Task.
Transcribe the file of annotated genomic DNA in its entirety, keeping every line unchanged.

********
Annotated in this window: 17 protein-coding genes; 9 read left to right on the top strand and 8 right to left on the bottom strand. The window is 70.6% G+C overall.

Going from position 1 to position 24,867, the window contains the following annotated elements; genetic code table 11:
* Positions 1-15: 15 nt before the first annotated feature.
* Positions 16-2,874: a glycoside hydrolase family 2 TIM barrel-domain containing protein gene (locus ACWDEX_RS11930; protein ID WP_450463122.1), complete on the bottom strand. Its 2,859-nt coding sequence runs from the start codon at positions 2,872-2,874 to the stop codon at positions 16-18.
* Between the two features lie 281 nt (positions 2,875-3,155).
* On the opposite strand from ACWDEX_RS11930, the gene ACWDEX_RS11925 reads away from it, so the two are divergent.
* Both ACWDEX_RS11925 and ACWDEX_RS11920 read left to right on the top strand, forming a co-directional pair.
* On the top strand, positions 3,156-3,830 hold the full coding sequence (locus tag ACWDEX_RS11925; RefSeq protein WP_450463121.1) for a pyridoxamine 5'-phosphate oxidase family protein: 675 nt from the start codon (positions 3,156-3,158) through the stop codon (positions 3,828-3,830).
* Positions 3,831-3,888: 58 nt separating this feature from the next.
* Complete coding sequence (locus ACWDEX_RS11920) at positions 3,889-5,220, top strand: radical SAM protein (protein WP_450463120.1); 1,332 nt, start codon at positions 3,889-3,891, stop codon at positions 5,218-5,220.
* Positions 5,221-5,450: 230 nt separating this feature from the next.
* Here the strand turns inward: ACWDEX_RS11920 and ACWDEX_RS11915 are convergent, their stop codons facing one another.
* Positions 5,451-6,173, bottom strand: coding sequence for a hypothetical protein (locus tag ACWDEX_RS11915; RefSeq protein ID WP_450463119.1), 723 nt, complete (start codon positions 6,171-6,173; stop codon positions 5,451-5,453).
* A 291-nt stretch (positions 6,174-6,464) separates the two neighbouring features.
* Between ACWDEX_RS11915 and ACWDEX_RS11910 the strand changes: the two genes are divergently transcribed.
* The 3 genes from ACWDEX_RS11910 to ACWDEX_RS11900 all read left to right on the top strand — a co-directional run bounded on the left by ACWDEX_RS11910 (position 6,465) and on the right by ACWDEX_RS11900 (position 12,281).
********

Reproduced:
Annotated in this window: 17 protein-coding genes; 9 read left to right on the top strand and 8 right to left on the bottom strand. The window is 70.6% G+C overall.

Going from position 1 to position 24,867, the window contains the following annotated elements; genetic code table 11:
* Positions 1-15: 15 nt before the first annotated feature.
* Positions 16-2,874: a glycoside hydrolase family 2 TIM barrel-domain containing protein gene (locus ACWDEX_RS11930; protein ID WP_450463122.1), complete on the bottom strand. Its 2,859-nt coding sequence runs from the start codon at positions 2,872-2,874 to the stop codon at positions 16-18.
* Between the two features lie 281 nt (positions 2,875-3,155).
* On the opposite strand from ACWDEX_RS11930, the gene ACWDEX_RS11925 reads away from it, so the two are divergent.
* Both ACWDEX_RS11925 and ACWDEX_RS11920 read left to right on the top strand, forming a co-directional pair.
* On the top strand, positions 3,156-3,830 hold the full coding sequence (locus tag ACWDEX_RS11925; RefSeq protein WP_450463121.1) for a pyridoxamine 5'-phosphate oxidase family protein: 675 nt from the start codon (positions 3,156-3,158) through the stop codon (positions 3,828-3,830).
* Positions 3,831-3,888: 58 nt separating this feature from the next.
* Complete coding sequence (locus ACWDEX_RS11920) at positions 3,889-5,220, top strand: radical SAM protein (protein WP_450463120.1); 1,332 nt, start codon at positions 3,889-3,891, stop codon at positions 5,218-5,220.
* Positions 5,221-5,450: 230 nt separating this feature from the next.
* Here the strand turns inward: ACWDEX_RS11920 and ACWDEX_RS11915 are convergent, their stop codons facing one another.
* Positions 5,451-6,173, bottom strand: coding sequence for a hypothetical protein (locus tag ACWDEX_RS11915; RefSeq protein ID WP_450463119.1), 723 nt, complete (start codon positions 6,171-6,173; stop codon positions 5,451-5,453).
* A 291-nt stretch (positions 6,174-6,464) separates the two neighbouring features.
* Between ACWDEX_RS11915 and ACWDEX_RS11910 the strand changes: the two genes are divergently transcribed.
* The 3 genes from ACWDEX_RS11910 to ACWDEX_RS11900 all read left to right on the top strand — a co-directional run bounded on the left by ACWDEX_RS11910 (position 6,465) and on the right by ACWDEX_RS11900 (position 12,281).